SPINNING MAN Review: He’s A Goner, Girl

Guy Pearce and Pierce Brosnan star in a psychological murder mystery whose resolution may not even matter.

Spinning Man almost works like an experimental movie, in that it seems to ask the question: what if you constructed a murder procedural in which the crime’s never resolved? Swedish director Simon Kaijser (Before We Die) hasn't made a bad motion picture, by any means. In fact, as the central conceit slowly makes itself clear – a mystery that is only dealt with in near abstract philosophical terms – the viewer's drawn in through torpid discussions regarding the human inventions of "truth""memory", and "evidence", while we wonder if Detective Malloy (Pierce Brosnan) is ever really going to solve the case of a young cheerleader (Odeya Rush) who went missing by the lake, and the college professor (Guy Pearce) who may or may not have been having an ill-advised affair with the underage girl. Furthermore, even if he does prove the academic is her killer, does it even matter in the grand scheme of the universe?

In fact, the whodunit aspects of Spinning Man often seem like an afterthought, despite the entire movie being beautifully lensed in varying shades of ominous turquoise by cinematographer Polly Morgan (Legion), and portentously scored by Jean-Paul Wall (By the Rails). No, what Coco scribe Matthew Aldrich – adapting the novel of the same name by George Harrar – seems more interested in exploring is how this intellectual rationalizes his constant stepping out on a perfect wife (Minnie Driver) and two beautiful kids. He slips into these strange trances – fantasizing about fucking the pretty clerk at the hardware store (Natasha Bassett), and even acts on the impulses with one of his pretty philosophy students (Alexandra Shipp). 

Or did he? Just like the recreation of facts for Malloy's potential homicide case, memory is only a construct in Spinning Man; rendered all the more unreliable by a man who can't seem to remember what he had for lunch that day, let alone an illicit affair whose sordid details would be best kept locked away from this county murder dick. However, this evasiveness – particularly in terms of narrative cohesion – becomes tiresome after a while, especially once it’s clear that there isn't really going to be a defined climax around the fifty-minute mark. Spinning Man drones along, creating this drifting haze that sort of resembles a beach read, composed by an author who's working on their PhD simultaneously. Kaijser's aesthetics are in direct conflict with the weighty themes he's trying to convey, as we keep waiting for the storyline to kick in and take us home in any satisfying fashion.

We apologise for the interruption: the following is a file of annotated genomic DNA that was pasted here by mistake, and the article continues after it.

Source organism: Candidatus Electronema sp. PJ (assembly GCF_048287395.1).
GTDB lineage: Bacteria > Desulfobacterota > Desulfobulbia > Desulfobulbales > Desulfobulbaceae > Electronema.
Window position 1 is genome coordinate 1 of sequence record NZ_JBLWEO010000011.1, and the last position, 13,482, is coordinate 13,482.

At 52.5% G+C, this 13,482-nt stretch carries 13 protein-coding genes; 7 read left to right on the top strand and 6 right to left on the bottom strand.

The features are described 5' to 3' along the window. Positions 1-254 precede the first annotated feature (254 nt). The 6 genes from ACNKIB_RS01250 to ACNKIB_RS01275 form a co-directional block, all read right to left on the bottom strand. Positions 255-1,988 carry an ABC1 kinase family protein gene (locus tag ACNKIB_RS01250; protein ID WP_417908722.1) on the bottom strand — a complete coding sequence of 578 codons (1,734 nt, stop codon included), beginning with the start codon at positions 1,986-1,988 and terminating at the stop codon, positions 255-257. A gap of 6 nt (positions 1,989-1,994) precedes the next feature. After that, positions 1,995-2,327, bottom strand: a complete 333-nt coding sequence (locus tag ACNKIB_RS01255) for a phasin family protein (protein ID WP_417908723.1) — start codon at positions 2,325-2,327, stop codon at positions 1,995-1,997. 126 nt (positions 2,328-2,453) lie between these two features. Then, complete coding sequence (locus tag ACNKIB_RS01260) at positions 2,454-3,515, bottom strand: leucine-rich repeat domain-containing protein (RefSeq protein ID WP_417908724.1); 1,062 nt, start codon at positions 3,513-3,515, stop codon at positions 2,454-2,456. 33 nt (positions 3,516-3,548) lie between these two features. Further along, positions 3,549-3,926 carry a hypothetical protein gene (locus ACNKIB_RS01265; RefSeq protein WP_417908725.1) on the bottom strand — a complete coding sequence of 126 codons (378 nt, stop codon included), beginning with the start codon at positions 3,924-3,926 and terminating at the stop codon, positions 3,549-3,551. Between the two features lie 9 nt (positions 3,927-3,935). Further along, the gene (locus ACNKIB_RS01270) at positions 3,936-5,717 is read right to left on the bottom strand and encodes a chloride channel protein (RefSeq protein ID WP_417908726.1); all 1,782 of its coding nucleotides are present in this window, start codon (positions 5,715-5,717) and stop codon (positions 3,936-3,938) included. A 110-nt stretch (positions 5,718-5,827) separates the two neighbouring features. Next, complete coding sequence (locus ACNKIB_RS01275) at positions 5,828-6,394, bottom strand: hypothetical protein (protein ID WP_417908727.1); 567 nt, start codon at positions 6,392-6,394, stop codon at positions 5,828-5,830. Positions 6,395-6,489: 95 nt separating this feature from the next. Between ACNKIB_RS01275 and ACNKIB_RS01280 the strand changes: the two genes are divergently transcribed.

Pearce's professor is always defensive – not so much because he has something to hide, but because he's unsure if he has anything to hide – thus leading him to refuse a search of his car, and become cagey in interrogation rooms. His wife knows about his infidelity – as it’s caused them to relocate on perhaps more than one occasion – but did he take his latest affair too far? Spinning Man’s structure hints at another shoe, just waiting to drop. Yet every time we believe Malloy's on the verge of a breakthrough, Kaijser cuts back to the thinker and his many women, chatting about the morality of their numerous relationships; sexual, professional, platonic, and otherwise. You actually feel sort of bad for Brosnan, whose character is mostly this fumbling prude of a guide, leading the audience through the sordid lives of these pretentious deep thinkers.

Again, does this make Spinning Man a subpar film? Not really. It moves along at a steady clip, and Brosnan, Pearce, and Driver are actively engaged with the heady approach to telling an otherwise recognizable murder mystery. However, it's hard to stay engaged with all this dorm room-ready discussion regarding the complex politics of the mind, when it becomes increasingly clear that there's not going to be any sort of pleasing payoff to the more traditional elements of the storyline. What could've been a nice companion to a modern masterpiece like David Fincher's Gone Girl ends up becoming little more than a curiosity for fans of all the brilliant actors involved. In the end, the philosophical man wins out over the pragmatic one, or does he? It's up for us to decide when the movie ends on a note that may be a "twist", or a rather obvious conclusion that these circular discussions have been masking all along. 

Spinning Man is available now on VOD.